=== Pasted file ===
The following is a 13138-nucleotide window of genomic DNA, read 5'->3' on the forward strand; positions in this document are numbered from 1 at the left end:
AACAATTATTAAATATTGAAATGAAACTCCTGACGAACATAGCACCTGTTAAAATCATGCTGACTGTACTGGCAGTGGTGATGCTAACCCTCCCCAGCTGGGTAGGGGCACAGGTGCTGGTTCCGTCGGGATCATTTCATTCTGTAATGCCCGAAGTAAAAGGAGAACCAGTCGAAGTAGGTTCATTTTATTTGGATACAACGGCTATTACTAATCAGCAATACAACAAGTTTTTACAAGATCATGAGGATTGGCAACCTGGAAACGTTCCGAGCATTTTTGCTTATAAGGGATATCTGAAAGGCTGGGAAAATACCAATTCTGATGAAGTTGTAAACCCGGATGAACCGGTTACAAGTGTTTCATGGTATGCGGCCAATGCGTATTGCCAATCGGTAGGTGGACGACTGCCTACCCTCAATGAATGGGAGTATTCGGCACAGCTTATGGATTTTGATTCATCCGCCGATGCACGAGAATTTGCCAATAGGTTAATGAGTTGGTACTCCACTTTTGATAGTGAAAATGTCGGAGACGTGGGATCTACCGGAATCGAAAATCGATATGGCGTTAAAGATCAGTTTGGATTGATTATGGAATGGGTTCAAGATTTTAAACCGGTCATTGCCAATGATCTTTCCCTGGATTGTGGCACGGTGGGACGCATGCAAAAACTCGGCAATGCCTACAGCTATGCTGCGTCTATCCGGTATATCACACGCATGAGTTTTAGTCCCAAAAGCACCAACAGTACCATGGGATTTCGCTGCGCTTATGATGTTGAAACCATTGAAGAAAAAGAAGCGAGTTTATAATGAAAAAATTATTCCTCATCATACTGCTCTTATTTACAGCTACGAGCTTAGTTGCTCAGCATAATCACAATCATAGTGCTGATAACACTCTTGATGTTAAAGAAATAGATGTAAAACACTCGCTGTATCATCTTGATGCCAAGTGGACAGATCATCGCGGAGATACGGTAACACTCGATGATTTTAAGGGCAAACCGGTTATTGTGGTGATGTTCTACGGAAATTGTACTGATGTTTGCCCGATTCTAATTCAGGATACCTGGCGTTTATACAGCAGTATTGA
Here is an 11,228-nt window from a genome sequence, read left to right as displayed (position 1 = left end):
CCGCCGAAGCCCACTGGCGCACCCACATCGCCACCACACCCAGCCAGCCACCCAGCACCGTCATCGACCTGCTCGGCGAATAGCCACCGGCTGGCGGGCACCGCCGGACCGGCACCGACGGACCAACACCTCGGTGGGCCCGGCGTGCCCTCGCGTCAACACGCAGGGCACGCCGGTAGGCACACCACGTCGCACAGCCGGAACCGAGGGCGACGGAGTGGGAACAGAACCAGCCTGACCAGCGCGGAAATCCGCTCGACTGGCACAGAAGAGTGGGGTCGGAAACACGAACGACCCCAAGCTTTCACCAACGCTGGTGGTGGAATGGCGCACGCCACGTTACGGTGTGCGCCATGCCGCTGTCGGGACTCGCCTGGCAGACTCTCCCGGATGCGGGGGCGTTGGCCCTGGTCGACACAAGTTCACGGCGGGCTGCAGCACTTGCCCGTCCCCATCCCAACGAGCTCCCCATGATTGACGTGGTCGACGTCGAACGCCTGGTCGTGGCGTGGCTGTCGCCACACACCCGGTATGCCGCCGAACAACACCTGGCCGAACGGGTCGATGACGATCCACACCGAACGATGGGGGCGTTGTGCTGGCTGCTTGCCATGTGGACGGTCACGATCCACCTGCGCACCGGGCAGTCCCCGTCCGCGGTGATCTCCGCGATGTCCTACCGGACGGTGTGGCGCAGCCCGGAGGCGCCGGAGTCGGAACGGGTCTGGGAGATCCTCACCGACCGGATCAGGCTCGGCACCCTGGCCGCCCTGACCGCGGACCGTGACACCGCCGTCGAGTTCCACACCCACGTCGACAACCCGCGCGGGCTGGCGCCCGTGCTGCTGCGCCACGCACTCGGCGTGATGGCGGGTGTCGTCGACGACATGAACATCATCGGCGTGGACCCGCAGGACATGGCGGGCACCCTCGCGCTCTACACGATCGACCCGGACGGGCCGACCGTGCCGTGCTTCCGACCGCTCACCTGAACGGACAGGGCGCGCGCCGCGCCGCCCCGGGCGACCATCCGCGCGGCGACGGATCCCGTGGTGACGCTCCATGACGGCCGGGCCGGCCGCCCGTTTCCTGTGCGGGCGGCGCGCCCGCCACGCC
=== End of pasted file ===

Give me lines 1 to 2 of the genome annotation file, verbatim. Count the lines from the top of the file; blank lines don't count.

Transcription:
The following is a 13138-nucleotide window of genomic DNA, read 5'->3' on the forward strand; positions in this document are numbered from 1 at the left end:
AACAATTATTAAATATTGAAATGAAACTCCTGACGAACATAGCACCTGTTAAAATCATGCTGACTGTACTGGCAGTGGTGATGCTAACCCTCCCCAGCTGGGTAGGGGCACAGGTGCTGGTTCCGTCGGGATCATTTCATTCTGTAATGCCCGAAGTAAAAGGAGAACCAGTCGAAGTAGGTTCATTTTATTTGGATACAACGGCTATTACTAATCAGCAATACAACAAGTTTTTACAAGATCATGAGGATTGGCAACCTGGAAACGTTCCGAGCATTTTTGCTTATAAGGGATATCTGAAAGGCTGGGAAAATACCAATTCTGATGAAGTTGTAAACCCGGATGAACCGGTTACAAGTGTTTCATGGTATGCGGCCAATGCGTATTGCCAATCGGTAGGTGGACGACTGCCTACCCTCAATGAATGGGAGTATTCGGCACAGCTTATGGATTTTGATTCATCCGCCGATGCACGAGAATTTGCCAATAGGTTAATGAGTTGGTACTCCACTTTTGATAGTGAAAATGTCGGAGACGTGGGATCTACCGGAATCGAAAATCGATATGGCGTTAAAGATCAGTTTGGATTGATTATGGAATGGGTTCAAGATTTTAAACCGGTCATTGCCAATGATCTTTCCCTGGATTGTGGCACGGTGGGACGCATGCAAAAACTCGGCAATGCCTACAGCTATGCTGCGTCTATCCGGTATATCACACGCATGAGTTTTAGTCCCAAAAGCACCAACAGTACCATGGGATTTCGCTGCGCTTATGATGTTGAAACCATTGAAGAAAAAGAAGCGAGTTTATAATGAAAAAATTATTCCTCATCATACTGCTCTTATTTACAGCTACGAGCTTAGTTGCTCAGCATAATCACAATCATAGTGCTGATAACACTCTTGATGTTAAAGAAATAGATGTAAAACACTCGCTGTATCATCTTGATGCCAAGTGGACAGATCATCGCGGAGATACGGTAACACTCGATGATTTTAAGGGCAAACCGGTTATTGTGGTGATGTTCTACGGAAATTGTACTGATGTTTGCCCGATTCTAATTCAGGATACCTGGCGTTTATACAGCAGTATTGA